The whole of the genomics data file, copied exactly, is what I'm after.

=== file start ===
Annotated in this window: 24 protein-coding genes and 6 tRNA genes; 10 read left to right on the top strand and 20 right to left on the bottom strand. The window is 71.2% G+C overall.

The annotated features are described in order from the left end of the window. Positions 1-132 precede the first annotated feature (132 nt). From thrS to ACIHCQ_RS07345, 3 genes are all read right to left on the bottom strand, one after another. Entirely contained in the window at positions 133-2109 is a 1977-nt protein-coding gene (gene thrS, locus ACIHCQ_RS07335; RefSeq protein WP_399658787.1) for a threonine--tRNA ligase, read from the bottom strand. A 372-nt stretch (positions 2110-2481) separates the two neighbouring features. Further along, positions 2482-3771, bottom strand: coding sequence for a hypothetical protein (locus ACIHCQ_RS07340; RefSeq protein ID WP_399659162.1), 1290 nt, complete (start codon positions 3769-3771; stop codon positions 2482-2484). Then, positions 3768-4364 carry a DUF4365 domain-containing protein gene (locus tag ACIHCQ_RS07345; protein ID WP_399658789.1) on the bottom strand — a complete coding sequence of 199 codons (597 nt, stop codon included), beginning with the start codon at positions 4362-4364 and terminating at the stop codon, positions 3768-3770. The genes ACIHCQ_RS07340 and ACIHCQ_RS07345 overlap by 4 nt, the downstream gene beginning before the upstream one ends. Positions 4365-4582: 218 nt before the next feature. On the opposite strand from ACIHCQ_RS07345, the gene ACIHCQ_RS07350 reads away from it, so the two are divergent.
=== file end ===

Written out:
Annotated in this window: 24 protein-coding genes and 6 tRNA genes; 10 read left to right on the top strand and 20 right to left on the bottom strand. The window is 71.2% G+C overall.

The annotated features are described in order from the left end of the window. Positions 1-132 precede the first annotated feature (132 nt). From thrS to ACIHCQ_RS07345, 3 genes are all read right to left on the bottom strand, one after another. Entirely contained in the window at positions 133-2109 is a 1977-nt protein-coding gene (gene thrS, locus ACIHCQ_RS07335; RefSeq protein WP_399658787.1) for a threonine--tRNA ligase, read from the bottom strand. A 372-nt stretch (positions 2110-2481) separates the two neighbouring features. Further along, positions 2482-3771, bottom strand: coding sequence for a hypothetical protein (locus ACIHCQ_RS07340; RefSeq protein ID WP_399659162.1), 1290 nt, complete (start codon positions 3769-3771; stop codon positions 2482-2484). Then, positions 3768-4364 carry a DUF4365 domain-containing protein gene (locus tag ACIHCQ_RS07345; protein ID WP_399658789.1) on the bottom strand — a complete coding sequence of 199 codons (597 nt, stop codon included), beginning with the start codon at positions 4362-4364 and terminating at the stop codon, positions 3768-3770. The genes ACIHCQ_RS07340 and ACIHCQ_RS07345 overlap by 4 nt, the downstream gene beginning before the upstream one ends. Positions 4365-4582: 218 nt before the next feature. On the opposite strand from ACIHCQ_RS07345, the gene ACIHCQ_RS07350 reads away from it, so the two are divergent.